For a country to achieve sustainable economic growth and prosperity, it has to ensure its citizens and especially the most vulnerable, have access to affordable financial services. The process of ensuring wide-scale access to financial services is known as financial inclusion.
According to the World Bank financial inclusion means “individuals and businesses have access to useful and affordable financial products and services that meet their needs – transactions, payments, savings, credit and insurance – delivered in a responsible and sustainable way.”
Initially, financial inclusion applied to expansion of banking services to the unbanked population. But from the World Bank definition above, we can see the term now has an expanded scope to include insurance.
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Insurance plays an important role in protecting individuals, households and businesses from unexpected events such as death, illness and loss of property.
Insurance is an effective tool for financial inclusion, especially in relation to micro-insurance. The latter refers to insurance products tailored for low-income households and small businesses.
The emergence of mobile money as a disruptive force has also forced a rethink of financial inclusion from the perspective of the poor and vulnerable segments of the population – the so-called "bottom-of-the-pyramid".
Rapid growth of mobile money even among the low-income population has exposed the vast potential of this market from a financial services and micro-insurance standpoint.
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With an estimated 88 per cent penetration rate, mobile money in Kenya can be a significant driver of micro-insurance penetration. The phenomenal success of mobile money products such as M-Pesa and M-Shwari points at the huge untapped market for financial products targeting low-income households and businesses.
There have been attempts in the past to leverage mobile money to introduce micro-insurance products into the Kenyan market, although these have not always succeeded.
Inability to properly factor risk and meet regulatory requirements have been cited in various studies as the main hurdles. As such, micro-insurance penetration in Kenya remains low despite a high level of mobile money adoption.
The low-income market is financially risky considering that the majority lack formal, regular income and thus do not perceive insurance as a priority. This makes it hard for insurers to project and earn consistent premium income into the future.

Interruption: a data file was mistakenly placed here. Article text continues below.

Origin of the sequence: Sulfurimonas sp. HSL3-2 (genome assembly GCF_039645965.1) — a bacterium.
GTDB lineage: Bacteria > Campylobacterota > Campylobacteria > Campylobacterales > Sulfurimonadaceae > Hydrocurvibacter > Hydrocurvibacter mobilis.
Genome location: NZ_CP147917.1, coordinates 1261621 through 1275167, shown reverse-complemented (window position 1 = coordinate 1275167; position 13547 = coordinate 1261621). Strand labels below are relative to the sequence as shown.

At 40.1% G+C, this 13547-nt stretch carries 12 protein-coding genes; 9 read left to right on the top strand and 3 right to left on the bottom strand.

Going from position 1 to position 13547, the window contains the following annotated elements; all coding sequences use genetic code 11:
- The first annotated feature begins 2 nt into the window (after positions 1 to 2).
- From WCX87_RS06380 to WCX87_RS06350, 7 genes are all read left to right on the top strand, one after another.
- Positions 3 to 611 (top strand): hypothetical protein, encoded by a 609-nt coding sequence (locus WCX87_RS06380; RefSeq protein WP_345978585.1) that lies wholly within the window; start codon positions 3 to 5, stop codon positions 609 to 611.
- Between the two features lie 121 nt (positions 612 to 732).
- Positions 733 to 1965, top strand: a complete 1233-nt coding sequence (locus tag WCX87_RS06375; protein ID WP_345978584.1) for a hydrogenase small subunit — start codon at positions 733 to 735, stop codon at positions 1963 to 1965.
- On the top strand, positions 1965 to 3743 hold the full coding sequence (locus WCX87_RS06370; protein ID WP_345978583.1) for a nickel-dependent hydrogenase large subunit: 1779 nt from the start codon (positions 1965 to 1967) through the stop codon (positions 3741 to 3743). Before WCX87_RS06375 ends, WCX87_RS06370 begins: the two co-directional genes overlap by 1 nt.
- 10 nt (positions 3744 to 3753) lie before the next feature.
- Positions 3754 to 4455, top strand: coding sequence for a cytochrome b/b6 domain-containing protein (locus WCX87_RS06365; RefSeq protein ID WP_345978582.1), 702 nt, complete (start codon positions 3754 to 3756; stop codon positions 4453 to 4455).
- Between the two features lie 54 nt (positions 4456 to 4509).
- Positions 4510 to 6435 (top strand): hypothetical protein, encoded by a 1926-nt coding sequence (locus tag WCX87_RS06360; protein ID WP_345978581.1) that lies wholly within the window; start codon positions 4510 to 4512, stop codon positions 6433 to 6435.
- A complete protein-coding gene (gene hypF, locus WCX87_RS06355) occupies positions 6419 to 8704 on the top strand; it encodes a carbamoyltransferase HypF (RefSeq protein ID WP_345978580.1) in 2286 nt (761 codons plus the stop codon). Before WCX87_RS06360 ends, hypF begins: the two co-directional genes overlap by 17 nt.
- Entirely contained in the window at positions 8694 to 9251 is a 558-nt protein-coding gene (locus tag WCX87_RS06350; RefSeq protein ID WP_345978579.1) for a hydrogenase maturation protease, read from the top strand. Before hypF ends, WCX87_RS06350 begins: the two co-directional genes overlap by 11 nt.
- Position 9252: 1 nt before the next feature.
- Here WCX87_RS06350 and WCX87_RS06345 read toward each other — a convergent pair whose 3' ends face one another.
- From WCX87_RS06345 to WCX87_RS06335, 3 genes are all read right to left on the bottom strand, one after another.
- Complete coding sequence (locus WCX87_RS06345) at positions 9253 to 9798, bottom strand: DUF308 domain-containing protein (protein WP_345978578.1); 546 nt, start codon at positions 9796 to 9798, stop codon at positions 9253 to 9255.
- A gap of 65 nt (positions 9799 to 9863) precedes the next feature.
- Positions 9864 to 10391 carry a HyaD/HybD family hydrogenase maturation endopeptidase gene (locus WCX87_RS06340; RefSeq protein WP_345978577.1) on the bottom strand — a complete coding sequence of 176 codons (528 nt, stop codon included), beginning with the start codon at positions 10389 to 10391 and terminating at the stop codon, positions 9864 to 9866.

Financial illiteracy and prevailing social attitudes such as the popular fund-raisers to meet emergency financial needs like hospital bills also make insurance a difficult sell.
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From a regulatory perspective, the main challenge lies in developing micro-insurance products that serve the low income population but also are fully supported by premiums. The viability of an insurance product depends on the ability of the insured to consistently pay premiums.
Affordability of premiums, less bureaucracy, fast claim settlement, efficient delivery channels, and simple policy terms are just some of the essential features of a good micro-insurance product.
Surmounting financial and regulatory barriers to micro-insurance uptake requires innovative approaches. Riding on mobile money platforms and channels to increase access to micro-insurance products is one such approach. Another sound approach is in combining financial products like banking and insurance.
With bancassurance now a reality in Kenya, banks and insurance companies can partner to offer products that are affordable and accessible to everyone.
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Besides reaching out to the unbanked, financial inclusion should also target the uninsured with accessible and affordable products.
A large portion of the working population is in the informal sector and, lacking consistent income, majority can hardly afford traditional life and general insurance products.
Micro-insurance can also help small businesses survive natural and man-made disasters. On health insurance, simple and affordable medical covers can help alleviate the financial burden of illness, especially on poor families.
With increased incidence of non-communicable diseases such as cancer, health insurance helps mitigate the heavy cost of treatment.
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Instead of relying on harambees to foot hospital bills, micro-insurance products that are available to everyone are a better way of dealing with such situations.
There is, therefore, great potential to grow micro-insurance in Kenya in the digital era with the right mix of innovative solutions and delivery channels.
This is crucial to enhancing financial inclusion and improving the insurance penetration rate in the country, which currently stands at a paltry three per cent.
Micro-insurance improves the social and financial well-being of individuals and households, thus boosting the overall economic prosperity of the country.
Mr Shigoli is Managing Director, AAR Insurance Kenya